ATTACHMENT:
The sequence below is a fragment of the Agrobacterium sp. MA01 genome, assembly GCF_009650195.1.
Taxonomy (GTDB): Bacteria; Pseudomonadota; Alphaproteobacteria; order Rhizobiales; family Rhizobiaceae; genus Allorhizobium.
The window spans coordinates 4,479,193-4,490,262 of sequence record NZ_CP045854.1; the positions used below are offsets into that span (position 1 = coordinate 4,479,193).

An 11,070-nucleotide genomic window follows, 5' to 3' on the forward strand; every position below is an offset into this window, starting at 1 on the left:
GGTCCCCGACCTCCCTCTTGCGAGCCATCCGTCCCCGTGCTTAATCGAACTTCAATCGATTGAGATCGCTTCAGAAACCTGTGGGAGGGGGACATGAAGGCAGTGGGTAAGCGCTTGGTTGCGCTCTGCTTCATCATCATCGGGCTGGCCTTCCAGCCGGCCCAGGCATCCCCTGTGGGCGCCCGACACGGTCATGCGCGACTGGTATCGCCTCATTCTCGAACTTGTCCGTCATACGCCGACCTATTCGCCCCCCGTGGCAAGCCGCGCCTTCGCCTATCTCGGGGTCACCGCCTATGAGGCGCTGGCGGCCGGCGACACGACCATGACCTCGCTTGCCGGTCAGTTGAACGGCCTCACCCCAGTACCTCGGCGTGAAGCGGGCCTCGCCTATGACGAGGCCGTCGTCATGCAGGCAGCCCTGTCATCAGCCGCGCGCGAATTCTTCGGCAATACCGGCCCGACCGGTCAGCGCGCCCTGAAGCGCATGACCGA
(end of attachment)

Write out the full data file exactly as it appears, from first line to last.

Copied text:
The sequence below is a fragment of the Agrobacterium sp. MA01 genome, assembly GCF_009650195.1.
Taxonomy (GTDB): Bacteria; Pseudomonadota; Alphaproteobacteria; order Rhizobiales; family Rhizobiaceae; genus Allorhizobium.
The window spans coordinates 4,479,193-4,490,262 of sequence record NZ_CP045854.1; the positions used below are offsets into that span (position 1 = coordinate 4,479,193).

An 11,070-nucleotide genomic window follows, 5' to 3' on the forward strand; every position below is an offset into this window, starting at 1 on the left:
GGTCCCCGACCTCCCTCTTGCGAGCCATCCGTCCCCGTGCTTAATCGAACTTCAATCGATTGAGATCGCTTCAGAAACCTGTGGGAGGGGGACATGAAGGCAGTGGGTAAGCGCTTGGTTGCGCTCTGCTTCATCATCATCGGGCTGGCCTTCCAGCCGGCCCAGGCATCCCCTGTGGGCGCCCGACACGGTCATGCGCGACTGGTATCGCCTCATTCTCGAACTTGTCCGTCATACGCCGACCTATTCGCCCCCCGTGGCAAGCCGCGCCTTCGCCTATCTCGGGGTCACCGCCTATGAGGCGCTGGCGGCCGGCGACACGACCATGACCTCGCTTGCCGGTCAGTTGAACGGCCTCACCCCAGTACCTCGGCGTGAAGCGGGCCTCGCCTATGACGAGGCCGTCGTCATGCAGGCAGCCCTGTCATCAGCCGCGCGCGAATTCTTCGGCAATACCGGCCCGACCGGTCAGCGCGCCCTGAAGCGCATGACCGA